Predicting the Weather

January 11, 2012 in Editorial, Top

During these crazy months of winter, weather websites will be visited so that people can plan their days accordingly. With so many websites to choose from, it is hard to decide which to look at on any given day. But do all of these sites agree on a specific weather prediction? Do some predict worse weather than others?

Centives looked at different and well-known weather websites to see if they tended to agree or disagree on the weather for the month of November. Three were considered (AccuWeather, The Weather Channel, and Weather Underground), but Weather Underground only gave a range of possible temperatures, so we did not use this site in our first analysis. Both of the other sites were programed to give the weather in Bethlehem, Pennsylvania. In 9 out of the 30 days in November, AccuWeather and The Weather Channel predicted the exact same temperature. On 12 separate days AccuWeather predicted a higher temperature than The Weather Channel, while the Weather Channel predicted a higher temperature than AccuWeather on 9 days.

On average in November, AccuWeather predicted a temperature that was 0.37 degrees Fahrenheit greater than the temperature predicted on The Weather Channel. The greatest discrepancies between the two predictions occurred on November 15th and 21st, when AccuWeather predicted a temperature 5 degrees higher than the weather channel.

Centives then looked at how all three weather websites (including Weather Underground) differed in their qualitative predictions of the weather. For 18 days in November, all three websites described the weather in the same way. For example, on November 2nd, all three sites predicted sun. But on 7 days, The Weather Channel predicted bad weather in contrast to the other 2 sites that predicted sunny weather. There was only one instance of The Weather Channel providing a better weather forecast than another weather website.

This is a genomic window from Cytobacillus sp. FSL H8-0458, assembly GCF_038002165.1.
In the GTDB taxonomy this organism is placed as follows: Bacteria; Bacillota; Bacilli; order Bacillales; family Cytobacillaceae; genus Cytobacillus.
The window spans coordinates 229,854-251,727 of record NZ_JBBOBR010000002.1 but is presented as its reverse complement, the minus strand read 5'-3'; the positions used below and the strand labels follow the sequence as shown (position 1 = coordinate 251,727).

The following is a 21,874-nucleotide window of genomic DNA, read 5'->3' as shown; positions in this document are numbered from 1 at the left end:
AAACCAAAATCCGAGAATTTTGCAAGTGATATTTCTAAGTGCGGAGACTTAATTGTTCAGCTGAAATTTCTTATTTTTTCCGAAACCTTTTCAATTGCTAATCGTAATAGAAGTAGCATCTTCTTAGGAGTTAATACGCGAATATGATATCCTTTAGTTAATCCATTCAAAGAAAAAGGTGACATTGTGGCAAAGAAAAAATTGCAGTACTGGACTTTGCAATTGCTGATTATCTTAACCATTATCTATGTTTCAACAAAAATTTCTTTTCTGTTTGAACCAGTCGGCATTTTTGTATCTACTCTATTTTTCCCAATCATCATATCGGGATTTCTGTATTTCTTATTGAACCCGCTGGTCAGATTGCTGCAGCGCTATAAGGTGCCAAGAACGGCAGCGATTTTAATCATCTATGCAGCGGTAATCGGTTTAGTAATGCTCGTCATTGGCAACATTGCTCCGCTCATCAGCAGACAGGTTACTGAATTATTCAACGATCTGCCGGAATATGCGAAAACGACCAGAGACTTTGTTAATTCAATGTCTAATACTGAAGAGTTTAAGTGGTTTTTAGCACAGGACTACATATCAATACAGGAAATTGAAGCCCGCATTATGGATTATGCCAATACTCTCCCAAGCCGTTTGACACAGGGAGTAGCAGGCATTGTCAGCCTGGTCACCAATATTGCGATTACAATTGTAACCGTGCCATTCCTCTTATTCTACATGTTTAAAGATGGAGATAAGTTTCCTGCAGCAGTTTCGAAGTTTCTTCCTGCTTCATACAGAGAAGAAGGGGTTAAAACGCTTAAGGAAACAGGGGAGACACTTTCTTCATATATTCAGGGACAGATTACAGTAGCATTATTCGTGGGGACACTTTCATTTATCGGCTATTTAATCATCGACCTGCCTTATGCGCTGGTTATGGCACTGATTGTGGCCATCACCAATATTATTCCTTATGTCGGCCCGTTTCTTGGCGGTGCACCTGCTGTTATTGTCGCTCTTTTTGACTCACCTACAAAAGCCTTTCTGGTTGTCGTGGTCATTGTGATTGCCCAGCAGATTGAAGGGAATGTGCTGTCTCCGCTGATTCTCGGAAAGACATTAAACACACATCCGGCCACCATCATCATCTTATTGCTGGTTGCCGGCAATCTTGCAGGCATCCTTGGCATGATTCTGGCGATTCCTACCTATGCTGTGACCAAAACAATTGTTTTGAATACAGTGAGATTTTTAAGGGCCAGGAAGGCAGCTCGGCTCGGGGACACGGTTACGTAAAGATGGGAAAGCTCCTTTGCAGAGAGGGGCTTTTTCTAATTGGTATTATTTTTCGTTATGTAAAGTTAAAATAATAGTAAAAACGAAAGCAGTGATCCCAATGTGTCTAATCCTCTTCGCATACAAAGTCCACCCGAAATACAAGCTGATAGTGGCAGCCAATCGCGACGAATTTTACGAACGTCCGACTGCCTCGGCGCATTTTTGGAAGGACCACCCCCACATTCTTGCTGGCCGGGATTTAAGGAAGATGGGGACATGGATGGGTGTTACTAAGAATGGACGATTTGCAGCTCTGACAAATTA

Centive’s hypothesis is that weather websites operate as a business, just like any other website. They want the most viewers so that they can generate the most revenue. AccuWeather generates revenues of somewhere between $10 and $25 million a year. On the other hand analysts predict that The Weather Channel had revenues of more than $100 million in 2008. Perhaps the Weather Channel is a more popular website because they predict worse weather than their competitors. People who are concerned about planning for the worst case scenario may opt to visit The Weather Channel over any of the other weather prediction websites.

Of course, this is just a hypothesis, and can easily be proven wrong. But it is important to think about the information that you read almost daily, and whether or not there is a reason that it is crafted in the way that it is.

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